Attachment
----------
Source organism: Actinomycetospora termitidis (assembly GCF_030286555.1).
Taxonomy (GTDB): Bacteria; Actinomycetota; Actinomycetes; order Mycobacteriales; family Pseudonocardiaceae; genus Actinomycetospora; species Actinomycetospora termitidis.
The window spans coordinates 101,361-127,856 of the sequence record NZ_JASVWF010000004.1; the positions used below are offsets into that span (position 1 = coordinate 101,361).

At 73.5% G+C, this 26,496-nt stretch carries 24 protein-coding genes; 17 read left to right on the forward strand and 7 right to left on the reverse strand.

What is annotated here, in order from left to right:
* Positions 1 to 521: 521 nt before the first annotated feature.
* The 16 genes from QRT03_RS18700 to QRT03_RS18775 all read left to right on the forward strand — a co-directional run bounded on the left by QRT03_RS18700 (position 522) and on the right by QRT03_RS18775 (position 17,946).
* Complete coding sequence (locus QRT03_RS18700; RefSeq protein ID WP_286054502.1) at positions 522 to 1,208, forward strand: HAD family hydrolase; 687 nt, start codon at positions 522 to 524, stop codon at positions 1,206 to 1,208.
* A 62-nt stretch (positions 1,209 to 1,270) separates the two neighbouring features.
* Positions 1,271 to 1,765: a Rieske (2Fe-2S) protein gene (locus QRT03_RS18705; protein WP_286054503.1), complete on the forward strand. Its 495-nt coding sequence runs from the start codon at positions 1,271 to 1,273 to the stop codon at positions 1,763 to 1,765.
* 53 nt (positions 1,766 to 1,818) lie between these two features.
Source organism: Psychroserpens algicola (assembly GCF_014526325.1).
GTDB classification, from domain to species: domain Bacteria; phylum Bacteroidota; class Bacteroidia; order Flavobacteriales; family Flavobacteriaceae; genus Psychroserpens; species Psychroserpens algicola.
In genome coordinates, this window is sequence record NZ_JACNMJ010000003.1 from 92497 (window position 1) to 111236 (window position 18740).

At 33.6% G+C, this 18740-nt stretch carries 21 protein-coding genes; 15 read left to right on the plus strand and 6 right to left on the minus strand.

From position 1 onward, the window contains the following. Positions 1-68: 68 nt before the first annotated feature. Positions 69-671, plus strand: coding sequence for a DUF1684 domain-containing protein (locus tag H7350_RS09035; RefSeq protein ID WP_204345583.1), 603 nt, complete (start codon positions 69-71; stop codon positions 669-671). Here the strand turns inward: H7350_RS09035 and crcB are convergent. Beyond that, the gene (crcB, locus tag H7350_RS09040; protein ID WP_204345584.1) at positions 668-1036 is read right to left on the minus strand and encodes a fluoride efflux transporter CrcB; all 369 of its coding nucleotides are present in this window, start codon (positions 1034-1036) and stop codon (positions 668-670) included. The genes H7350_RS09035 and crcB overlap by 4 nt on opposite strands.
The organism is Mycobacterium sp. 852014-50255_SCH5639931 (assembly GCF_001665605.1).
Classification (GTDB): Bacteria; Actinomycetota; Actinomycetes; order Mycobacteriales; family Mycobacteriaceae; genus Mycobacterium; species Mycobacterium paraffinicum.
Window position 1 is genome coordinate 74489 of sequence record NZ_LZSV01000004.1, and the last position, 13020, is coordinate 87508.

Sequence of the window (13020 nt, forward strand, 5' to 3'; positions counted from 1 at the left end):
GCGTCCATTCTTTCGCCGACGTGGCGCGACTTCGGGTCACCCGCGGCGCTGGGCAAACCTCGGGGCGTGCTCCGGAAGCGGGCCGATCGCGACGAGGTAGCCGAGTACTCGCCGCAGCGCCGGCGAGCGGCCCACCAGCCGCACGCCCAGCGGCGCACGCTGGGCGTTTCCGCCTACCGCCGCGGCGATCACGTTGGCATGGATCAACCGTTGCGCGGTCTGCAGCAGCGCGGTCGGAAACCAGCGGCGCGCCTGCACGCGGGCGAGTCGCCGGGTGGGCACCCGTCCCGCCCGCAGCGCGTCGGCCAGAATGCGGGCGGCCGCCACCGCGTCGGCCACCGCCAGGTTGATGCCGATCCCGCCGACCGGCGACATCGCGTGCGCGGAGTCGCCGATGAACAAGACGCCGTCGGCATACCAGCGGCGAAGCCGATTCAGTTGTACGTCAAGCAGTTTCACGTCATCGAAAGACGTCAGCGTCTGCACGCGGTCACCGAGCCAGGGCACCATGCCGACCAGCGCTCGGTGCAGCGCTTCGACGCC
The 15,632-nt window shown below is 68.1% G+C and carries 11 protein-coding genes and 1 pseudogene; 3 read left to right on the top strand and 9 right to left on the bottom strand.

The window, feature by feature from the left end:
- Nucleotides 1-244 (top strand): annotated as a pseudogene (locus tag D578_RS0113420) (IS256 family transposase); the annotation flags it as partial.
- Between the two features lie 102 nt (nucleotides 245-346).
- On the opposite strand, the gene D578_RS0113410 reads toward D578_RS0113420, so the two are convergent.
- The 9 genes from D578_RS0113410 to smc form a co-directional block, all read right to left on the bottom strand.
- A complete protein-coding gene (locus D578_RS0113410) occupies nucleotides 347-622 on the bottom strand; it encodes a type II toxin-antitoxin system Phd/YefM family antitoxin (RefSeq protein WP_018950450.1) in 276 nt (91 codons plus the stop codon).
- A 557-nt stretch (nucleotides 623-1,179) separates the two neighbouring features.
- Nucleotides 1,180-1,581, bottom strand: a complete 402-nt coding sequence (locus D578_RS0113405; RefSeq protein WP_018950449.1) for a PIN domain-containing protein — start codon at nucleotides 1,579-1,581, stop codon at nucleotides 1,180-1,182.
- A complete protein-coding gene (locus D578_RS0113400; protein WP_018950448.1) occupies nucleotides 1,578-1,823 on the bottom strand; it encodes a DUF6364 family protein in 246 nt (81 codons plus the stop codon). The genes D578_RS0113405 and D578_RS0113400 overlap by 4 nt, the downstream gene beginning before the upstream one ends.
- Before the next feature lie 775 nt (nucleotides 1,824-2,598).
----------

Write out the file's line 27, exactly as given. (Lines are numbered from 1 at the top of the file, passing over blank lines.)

- The 9 genes from D578_RS0113410 to smc form a co-directional block, all read right to left on the bottom strand.